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Disease

Source of Exposure

Major Antigen

Farmer’s lung

Moldy hay

Saccharopolyspora rectivirgula

(Micropolyspora faeni)

Bagassosis

Moldy sugar cane fiber

Thermoactinomyces sacchari

Grain handler’s lung

Moldy grain

S rectivirgula,Thermoactinomyces vulgaris

Humidifier/air-conditioner lung

Contaminated forced-air systems, heated water reservoirs [13]

S rectivirgula, T vulgaris, Candida guilliermondii

Bird breeder’s lung

Pigeons, parakeets, fowl, rodents

Avian or animal proteins [14]

Cheese worker’s lung

Cheese mold

Penicillium casei

Malt worker’s lung

Moldy malt

Aspergillus clavatus

Paprika splitter’s lung

Paprika dust

Mucor stolonifer

Wheat weevil

Infested wheat

Sitophilus granarius

Mollusk shell hypersensitivity

Shell dust

Sea snail shells

Chemical worker’s lung

Manufacture of plastics, polyurethane foam, rubber

Trimellitic anhydride, diisocyanate, methylene diisocyanate

Caleb Hsieh, MD, MS Fellow in Pulmonary and Critical Care Medicine, University of California, Los Angeles, David Geffen School of Medicine

Caleb Hsieh, MD, MS is a member of the following medical societies: American College of Physicians, American Medical Association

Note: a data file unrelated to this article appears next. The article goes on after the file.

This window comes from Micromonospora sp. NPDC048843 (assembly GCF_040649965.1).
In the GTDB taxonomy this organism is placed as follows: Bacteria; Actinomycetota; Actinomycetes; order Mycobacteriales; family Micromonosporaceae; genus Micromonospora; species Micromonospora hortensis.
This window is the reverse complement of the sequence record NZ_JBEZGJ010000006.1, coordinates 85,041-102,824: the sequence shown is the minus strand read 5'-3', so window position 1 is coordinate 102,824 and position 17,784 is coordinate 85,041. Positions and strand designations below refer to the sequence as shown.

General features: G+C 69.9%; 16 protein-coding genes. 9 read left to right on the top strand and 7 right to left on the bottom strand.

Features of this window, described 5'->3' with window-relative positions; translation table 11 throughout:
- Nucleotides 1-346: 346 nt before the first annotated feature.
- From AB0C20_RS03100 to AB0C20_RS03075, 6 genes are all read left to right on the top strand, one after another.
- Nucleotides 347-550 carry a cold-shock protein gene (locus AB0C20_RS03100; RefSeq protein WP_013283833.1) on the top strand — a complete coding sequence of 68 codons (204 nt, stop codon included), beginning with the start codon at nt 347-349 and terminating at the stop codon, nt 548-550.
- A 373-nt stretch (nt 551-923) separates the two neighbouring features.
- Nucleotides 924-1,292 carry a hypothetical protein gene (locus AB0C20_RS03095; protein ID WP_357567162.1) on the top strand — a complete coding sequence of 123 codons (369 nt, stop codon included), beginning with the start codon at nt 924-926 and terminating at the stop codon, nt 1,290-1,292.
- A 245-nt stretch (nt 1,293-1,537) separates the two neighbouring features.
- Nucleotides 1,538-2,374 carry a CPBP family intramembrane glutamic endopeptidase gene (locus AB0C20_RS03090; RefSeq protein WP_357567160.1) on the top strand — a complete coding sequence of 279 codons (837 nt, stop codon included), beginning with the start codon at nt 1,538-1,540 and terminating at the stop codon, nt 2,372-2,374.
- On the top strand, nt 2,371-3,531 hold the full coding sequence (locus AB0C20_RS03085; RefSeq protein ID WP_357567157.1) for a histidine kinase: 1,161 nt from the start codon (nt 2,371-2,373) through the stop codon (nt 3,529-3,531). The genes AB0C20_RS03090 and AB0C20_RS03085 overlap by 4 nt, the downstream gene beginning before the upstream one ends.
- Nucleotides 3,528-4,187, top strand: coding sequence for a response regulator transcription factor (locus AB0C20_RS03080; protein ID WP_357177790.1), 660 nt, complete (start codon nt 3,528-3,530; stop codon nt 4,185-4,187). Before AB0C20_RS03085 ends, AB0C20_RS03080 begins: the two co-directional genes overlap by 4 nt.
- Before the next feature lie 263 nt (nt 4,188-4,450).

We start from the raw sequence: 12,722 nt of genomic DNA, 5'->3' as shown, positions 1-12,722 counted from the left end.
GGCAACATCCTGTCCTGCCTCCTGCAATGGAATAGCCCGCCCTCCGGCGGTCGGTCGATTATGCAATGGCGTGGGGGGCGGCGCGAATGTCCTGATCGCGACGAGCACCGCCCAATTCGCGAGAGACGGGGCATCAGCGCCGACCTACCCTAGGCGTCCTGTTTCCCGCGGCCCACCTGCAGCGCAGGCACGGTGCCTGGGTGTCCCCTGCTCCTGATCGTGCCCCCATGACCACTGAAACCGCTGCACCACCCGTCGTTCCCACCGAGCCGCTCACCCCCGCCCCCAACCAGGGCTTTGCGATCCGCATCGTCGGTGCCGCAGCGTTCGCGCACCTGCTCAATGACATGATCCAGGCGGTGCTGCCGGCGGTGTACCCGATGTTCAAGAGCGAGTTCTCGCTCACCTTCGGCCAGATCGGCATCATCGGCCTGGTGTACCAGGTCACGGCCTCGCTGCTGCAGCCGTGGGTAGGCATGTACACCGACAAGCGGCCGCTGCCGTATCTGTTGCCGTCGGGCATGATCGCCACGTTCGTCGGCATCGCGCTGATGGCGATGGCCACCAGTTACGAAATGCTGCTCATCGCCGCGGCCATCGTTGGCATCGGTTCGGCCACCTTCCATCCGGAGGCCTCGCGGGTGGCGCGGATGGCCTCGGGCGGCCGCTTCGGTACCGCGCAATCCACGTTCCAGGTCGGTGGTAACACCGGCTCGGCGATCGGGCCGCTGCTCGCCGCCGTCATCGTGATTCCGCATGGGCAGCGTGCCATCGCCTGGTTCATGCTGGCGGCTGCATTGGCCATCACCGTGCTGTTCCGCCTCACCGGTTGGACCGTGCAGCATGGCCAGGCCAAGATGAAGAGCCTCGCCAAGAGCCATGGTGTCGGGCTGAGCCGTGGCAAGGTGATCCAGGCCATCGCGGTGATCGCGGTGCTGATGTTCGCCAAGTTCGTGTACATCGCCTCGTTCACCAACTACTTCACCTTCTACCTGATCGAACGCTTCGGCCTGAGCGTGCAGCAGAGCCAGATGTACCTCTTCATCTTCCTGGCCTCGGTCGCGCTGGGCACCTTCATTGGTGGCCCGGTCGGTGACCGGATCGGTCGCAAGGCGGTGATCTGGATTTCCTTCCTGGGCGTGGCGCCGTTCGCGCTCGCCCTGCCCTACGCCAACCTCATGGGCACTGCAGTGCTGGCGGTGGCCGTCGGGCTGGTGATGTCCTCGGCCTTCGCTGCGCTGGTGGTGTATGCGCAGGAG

Disclosure: Nothing to disclose.

Nader Kamangar, MD, FACP, FCCP, FCCM Professor of Clinical Medicine, University of California, Los Angeles, David Geffen School of Medicine; Chief, Division of Pulmonary and Critical Care Medicine, Vice-Chair, Department of Medicine, Olive View-UCLA Medical Center

Nader Kamangar, MD, FACP, FCCP, FCCM is a member of the following medical societies: Academy of Persian Physicians, American Academy of Sleep Medicine, American Association for Bronchology and Interventional Pulmonology, American College of Chest Physicians, American College of Critical Care Medicine, American College of Physicians, American Lung Association, American Medical Association, American Thoracic Society, Association of Pulmonary and Critical Care Medicine Program Directors, Association of Specialty Professors, California Sleep Society, California Thoracic Society, Clerkship Directors in Internal Medicine, Society of Critical Care Medicine, Trudeau Society of Los Angeles, World Association for Bronchology and Interventional Pulmonology

Disclosure: Nothing to disclose.

Francisco Talavera, PharmD, PhD Adjunct Assistant Professor, University of Nebraska Medical Center College of Pharmacy; Editor-in-Chief, Medscape Drug Reference

Disclosure: Received salary from Medscape for employment. for: Medscape.